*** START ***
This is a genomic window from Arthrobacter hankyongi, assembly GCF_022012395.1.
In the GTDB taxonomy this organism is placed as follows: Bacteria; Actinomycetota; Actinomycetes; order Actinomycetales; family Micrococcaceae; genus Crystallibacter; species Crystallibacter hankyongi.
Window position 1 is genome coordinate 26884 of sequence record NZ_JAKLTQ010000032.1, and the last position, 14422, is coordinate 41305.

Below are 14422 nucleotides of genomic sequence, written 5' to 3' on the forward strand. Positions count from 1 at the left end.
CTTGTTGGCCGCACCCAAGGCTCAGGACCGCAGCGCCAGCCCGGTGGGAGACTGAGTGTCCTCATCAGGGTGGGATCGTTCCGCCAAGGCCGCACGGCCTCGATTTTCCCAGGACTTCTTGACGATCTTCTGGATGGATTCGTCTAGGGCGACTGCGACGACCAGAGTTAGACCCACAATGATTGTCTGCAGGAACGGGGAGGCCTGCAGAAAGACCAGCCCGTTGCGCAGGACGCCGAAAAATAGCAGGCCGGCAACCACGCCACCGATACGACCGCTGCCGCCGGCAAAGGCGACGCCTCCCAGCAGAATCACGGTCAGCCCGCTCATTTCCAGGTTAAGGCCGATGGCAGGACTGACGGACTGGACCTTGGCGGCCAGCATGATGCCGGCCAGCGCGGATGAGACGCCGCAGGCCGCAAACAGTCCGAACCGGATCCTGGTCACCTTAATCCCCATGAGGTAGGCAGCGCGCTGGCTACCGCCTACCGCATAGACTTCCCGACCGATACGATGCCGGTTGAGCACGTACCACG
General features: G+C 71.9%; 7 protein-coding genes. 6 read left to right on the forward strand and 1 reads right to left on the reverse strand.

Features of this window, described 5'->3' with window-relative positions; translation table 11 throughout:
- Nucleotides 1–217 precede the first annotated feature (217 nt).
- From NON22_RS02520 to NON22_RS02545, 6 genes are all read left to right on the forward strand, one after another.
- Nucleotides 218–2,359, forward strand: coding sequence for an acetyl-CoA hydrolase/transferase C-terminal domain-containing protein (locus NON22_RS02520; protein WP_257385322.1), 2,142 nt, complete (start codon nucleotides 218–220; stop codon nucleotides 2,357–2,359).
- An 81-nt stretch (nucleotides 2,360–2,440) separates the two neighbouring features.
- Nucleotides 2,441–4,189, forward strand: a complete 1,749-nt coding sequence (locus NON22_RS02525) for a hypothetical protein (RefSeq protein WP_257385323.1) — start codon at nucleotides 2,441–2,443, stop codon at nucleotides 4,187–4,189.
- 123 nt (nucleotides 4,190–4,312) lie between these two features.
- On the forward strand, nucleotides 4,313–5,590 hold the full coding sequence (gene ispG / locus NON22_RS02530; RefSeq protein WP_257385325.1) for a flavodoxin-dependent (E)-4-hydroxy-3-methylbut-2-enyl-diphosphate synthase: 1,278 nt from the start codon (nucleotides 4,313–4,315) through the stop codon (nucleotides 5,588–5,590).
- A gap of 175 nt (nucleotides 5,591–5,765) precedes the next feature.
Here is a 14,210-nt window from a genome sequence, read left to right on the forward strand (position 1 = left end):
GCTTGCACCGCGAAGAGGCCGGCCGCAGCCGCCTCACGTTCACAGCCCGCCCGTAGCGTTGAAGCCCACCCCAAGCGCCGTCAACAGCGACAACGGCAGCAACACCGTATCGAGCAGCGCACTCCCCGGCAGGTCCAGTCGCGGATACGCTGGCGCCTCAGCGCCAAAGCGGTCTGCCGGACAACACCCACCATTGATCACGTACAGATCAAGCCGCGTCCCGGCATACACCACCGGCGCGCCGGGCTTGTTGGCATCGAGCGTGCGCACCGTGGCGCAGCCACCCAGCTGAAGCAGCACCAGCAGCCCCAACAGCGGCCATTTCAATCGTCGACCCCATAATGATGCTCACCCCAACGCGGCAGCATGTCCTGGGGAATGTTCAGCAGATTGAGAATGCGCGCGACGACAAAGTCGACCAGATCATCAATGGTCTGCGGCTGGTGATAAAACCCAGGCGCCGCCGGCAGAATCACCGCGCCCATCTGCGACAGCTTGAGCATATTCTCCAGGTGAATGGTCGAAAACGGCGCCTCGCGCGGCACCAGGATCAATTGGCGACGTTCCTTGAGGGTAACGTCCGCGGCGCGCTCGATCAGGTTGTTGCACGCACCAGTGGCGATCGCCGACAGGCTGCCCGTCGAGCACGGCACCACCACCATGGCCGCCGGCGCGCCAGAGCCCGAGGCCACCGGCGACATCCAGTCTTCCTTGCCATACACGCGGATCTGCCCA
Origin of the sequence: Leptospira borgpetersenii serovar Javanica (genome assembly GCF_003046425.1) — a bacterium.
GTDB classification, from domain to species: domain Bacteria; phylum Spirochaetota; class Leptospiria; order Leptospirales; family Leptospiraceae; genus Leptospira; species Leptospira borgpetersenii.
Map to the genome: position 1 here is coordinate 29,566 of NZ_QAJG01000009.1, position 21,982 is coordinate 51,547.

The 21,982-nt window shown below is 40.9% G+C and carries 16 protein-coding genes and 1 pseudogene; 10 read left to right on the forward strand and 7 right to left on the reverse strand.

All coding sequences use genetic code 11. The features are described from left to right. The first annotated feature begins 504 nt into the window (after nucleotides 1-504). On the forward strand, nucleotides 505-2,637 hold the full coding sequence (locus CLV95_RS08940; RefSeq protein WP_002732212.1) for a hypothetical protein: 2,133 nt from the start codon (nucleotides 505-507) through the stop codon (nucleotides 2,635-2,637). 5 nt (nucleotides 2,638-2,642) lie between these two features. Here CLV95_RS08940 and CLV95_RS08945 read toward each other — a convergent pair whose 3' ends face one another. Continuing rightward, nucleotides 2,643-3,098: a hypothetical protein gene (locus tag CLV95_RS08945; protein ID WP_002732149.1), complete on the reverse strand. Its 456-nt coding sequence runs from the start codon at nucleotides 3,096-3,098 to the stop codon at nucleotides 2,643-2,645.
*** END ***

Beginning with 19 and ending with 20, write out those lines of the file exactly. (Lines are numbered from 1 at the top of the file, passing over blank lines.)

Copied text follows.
GTDB classification, from domain to species: domain Bacteria; phylum Spirochaetota; class Leptospiria; order Leptospirales; family Leptospiraceae; genus Leptospira; species Leptospira borgpetersenii.
Map to the genome: position 1 here is coordinate 29,566 of NZ_QAJG01000009.1, position 21,982 is coordinate 51,547.